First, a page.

I have oiled the thread copiously and worked them back and forth a number of times to no avail.

Sandgrounder28/10/2021 07:41:42
231 forum posts
6 photos

Were the nuts free to rotate on the screws before assembly?

John

Michael Gilligan28/10/2021 07:48:16
avatar
19323 forum posts
964 photos
Posted by Twf on 28/10/2021 07:22:09:

Yes, they came from “Myford” in plastic bags with the yellow and blue cardboard headers on, purchased last week for £110 or so the pair.

I have oiled the thread copiously and worked them back and forth a number of times to no avail.

.

Thanks for the clarification yes

MichaelG.

Michael Gilligan28/10/2021 08:01:47
avatar
19323 forum posts
964 photos

This doesn’t help with your predicament, but it makes interesting reading:

Longer - and with an extra T-slot - the Super 7 cross slide abandoned the loose "gib strip" and was fitted instead with a pair of rigid "gib blocks" screwed into the roof of the slide. The top slide was able to rotate through 360 degrees and employed an inverted tapered spigot mounting instead of a clamp. The micrometer dials were engraved (not cast), had much larger (adjustable) thrust pads and could be "zeroed" without having to slacken a locking screw, a wavy "belville" washer being fitted between the inner face of the dial and the support bracket. When correctly set-up the "feel" of a Super 7 cross and top slide assembly could be almost equal in delicacy to that of a Schaublin precision bench lathe, a point confirmed by several owners of both types.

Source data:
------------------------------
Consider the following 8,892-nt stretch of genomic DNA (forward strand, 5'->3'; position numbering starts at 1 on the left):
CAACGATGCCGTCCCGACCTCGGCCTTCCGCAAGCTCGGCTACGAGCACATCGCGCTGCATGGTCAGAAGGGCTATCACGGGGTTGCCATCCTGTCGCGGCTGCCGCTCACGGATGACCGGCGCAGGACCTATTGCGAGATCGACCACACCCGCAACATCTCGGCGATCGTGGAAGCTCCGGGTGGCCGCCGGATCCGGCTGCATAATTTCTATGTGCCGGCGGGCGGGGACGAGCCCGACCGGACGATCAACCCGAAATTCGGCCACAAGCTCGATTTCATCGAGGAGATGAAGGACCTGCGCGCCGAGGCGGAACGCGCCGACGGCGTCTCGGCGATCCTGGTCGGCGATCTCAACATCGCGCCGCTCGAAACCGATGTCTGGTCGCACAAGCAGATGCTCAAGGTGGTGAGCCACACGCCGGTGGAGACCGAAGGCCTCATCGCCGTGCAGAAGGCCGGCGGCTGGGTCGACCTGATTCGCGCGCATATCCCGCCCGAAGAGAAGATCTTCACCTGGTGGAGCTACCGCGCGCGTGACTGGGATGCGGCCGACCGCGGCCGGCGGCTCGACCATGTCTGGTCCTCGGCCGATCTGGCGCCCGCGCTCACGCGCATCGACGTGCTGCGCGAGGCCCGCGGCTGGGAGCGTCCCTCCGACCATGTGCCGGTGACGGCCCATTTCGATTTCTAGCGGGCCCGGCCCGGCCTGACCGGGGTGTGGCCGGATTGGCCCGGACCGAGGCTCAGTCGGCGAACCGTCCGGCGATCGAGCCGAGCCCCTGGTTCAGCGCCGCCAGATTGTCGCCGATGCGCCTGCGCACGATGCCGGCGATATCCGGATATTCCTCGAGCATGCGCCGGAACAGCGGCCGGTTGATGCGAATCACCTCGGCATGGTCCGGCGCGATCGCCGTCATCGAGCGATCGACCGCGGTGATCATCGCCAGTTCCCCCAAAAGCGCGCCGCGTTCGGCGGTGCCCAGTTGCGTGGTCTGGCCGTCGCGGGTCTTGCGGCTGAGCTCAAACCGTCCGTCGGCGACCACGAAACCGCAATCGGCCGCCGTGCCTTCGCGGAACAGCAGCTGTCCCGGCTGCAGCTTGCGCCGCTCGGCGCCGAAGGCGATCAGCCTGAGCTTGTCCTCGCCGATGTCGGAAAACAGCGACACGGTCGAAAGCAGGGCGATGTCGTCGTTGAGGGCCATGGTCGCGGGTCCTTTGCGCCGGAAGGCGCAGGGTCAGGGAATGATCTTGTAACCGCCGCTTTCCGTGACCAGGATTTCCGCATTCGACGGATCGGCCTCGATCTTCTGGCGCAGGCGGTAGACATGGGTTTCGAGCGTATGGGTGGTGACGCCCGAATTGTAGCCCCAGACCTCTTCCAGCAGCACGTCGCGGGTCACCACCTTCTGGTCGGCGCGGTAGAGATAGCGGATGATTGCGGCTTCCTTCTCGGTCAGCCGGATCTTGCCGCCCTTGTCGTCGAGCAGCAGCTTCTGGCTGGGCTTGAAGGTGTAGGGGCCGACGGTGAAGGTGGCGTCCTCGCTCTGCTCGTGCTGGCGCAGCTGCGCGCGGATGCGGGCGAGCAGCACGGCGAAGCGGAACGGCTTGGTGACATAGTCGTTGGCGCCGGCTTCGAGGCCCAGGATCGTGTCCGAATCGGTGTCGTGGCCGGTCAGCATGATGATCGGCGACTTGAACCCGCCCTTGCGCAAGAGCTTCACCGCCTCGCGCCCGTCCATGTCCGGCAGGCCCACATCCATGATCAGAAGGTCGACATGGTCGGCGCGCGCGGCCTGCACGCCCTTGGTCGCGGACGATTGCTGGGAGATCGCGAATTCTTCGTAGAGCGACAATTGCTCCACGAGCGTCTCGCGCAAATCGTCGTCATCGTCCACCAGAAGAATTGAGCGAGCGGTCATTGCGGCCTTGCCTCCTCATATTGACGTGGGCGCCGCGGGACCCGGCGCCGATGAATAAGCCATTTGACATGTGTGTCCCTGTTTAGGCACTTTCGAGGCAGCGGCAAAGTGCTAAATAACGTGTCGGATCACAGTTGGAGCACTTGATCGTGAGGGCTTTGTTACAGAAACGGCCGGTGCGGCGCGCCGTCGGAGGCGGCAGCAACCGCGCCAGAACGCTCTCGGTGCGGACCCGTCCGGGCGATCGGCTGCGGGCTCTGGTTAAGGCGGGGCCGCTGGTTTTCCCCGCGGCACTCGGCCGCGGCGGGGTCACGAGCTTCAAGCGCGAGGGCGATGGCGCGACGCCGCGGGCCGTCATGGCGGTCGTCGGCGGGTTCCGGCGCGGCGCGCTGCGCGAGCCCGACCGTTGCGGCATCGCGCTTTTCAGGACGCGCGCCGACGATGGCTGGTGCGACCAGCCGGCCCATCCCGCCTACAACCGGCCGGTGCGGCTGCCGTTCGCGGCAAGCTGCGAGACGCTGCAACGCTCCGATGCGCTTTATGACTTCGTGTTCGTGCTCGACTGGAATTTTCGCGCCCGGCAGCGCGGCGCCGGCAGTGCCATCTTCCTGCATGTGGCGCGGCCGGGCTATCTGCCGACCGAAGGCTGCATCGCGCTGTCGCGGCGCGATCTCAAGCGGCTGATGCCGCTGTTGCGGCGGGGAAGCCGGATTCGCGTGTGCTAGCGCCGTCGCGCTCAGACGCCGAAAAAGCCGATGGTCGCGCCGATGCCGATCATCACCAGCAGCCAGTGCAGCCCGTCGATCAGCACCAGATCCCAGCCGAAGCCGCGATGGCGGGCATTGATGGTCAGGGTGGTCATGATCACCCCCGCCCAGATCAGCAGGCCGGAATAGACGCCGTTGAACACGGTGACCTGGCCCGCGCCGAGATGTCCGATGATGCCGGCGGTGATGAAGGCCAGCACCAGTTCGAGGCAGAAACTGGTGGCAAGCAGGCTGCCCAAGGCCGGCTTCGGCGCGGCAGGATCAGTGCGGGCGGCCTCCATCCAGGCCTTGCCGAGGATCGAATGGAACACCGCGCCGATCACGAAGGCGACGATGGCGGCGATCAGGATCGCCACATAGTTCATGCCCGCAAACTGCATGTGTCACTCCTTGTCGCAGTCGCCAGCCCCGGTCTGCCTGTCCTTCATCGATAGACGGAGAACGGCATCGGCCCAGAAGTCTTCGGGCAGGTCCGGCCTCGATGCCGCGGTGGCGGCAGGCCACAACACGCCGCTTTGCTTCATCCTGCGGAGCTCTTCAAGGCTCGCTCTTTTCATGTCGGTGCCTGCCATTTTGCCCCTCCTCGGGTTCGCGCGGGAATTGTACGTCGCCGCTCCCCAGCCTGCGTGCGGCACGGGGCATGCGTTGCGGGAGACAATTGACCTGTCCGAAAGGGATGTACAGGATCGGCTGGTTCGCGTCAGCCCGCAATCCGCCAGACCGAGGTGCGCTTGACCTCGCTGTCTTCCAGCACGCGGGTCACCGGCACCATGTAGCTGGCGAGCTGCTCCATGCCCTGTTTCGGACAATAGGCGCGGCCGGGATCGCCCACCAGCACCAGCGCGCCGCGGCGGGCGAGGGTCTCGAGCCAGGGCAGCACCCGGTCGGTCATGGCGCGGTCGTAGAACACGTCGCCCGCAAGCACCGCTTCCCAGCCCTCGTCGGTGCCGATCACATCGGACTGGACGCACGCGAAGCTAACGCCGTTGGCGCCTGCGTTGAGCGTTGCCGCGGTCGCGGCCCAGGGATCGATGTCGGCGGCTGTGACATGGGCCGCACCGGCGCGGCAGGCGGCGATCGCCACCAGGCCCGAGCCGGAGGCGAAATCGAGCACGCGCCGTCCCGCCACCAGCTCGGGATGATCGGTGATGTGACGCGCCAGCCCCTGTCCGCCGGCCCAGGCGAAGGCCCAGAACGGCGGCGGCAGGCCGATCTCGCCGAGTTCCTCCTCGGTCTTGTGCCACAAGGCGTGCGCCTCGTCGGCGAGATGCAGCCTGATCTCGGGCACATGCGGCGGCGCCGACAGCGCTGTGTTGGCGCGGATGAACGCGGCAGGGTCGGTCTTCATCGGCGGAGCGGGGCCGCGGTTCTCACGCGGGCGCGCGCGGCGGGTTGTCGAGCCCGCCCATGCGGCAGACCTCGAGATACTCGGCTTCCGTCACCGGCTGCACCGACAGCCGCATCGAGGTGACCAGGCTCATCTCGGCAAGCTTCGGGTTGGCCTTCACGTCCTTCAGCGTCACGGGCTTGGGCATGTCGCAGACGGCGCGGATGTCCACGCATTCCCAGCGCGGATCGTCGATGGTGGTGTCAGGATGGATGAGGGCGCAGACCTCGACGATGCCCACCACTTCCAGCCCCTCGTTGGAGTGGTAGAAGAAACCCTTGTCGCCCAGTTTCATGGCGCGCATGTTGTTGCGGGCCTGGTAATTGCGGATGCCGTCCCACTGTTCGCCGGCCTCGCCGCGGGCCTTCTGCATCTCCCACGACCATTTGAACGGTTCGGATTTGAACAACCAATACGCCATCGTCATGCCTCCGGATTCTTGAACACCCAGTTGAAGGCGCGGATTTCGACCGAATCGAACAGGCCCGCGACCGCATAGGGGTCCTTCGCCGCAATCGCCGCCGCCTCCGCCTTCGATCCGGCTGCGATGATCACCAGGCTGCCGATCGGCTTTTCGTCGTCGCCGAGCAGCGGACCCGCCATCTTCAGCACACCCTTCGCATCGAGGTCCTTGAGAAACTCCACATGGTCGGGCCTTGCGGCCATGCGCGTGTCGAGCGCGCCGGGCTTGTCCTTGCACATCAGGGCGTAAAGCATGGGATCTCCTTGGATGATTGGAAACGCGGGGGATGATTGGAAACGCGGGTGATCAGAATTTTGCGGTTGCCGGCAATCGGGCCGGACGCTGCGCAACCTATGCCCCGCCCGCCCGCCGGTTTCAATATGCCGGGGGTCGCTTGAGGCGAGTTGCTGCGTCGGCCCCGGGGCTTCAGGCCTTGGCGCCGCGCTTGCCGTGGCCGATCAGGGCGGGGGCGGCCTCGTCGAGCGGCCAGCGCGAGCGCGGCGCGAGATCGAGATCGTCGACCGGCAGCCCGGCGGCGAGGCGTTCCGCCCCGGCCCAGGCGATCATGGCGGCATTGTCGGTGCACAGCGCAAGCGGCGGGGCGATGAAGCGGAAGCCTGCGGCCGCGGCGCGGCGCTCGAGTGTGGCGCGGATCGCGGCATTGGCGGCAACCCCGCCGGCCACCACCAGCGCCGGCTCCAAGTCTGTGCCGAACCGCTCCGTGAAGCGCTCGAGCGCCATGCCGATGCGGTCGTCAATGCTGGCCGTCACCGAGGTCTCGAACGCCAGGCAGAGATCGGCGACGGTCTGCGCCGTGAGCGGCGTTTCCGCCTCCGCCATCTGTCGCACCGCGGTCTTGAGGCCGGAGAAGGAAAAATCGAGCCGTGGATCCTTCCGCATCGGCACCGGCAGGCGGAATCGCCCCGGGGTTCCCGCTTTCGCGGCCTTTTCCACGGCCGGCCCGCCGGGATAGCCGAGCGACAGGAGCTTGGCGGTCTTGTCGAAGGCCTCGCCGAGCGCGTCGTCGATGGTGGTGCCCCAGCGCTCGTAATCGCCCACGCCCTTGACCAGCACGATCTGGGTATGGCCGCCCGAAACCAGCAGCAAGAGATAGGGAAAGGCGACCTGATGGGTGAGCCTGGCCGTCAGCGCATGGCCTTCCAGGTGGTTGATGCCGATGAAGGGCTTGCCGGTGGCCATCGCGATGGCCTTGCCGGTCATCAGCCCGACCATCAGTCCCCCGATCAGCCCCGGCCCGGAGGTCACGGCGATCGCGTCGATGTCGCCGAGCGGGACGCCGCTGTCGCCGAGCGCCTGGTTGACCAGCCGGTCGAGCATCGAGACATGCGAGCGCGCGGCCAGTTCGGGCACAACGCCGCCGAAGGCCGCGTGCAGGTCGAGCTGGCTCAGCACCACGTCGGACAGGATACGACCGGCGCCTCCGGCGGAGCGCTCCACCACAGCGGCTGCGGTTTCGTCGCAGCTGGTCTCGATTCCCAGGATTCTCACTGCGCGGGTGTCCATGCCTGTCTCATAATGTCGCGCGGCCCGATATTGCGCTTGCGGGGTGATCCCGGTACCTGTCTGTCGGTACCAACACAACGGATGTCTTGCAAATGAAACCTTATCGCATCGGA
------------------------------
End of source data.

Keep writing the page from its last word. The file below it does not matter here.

Ref: **LINK**

http://www.lathes.co.uk/myford/page19.html

MichaelG.

John P28/10/2021 08:26:48
360 forum posts
238 photos

Hi ,

Sound as if you are having similar problems to the Myford lathe in this posting https://www.model-engineer.co.uk/forums/postings.asp?th=173467 , all routes lead back to RGD.

 

The conclusion  was  on this posting  was

"An update, Myford suggested I return the screw and nut for appraisal, which I did. They detected tightness and suggested it was borderline on tolerance and sent a replacement "original" Myford screw and nut which I fitted today. The replacement is significantly better but lacks the silky smooth action of the metric screw and nut. I can't get it down to virtually nil backlash either.

I am reluctant to concede that it may bed in as I feel it should work out of the box."

Perhaps they just stuck the old one back on the shelf  for re sale!

I don't bother with such things now i just make my own  they work every time that way.

John

Edited By John P on 28/10/2021 08:32:44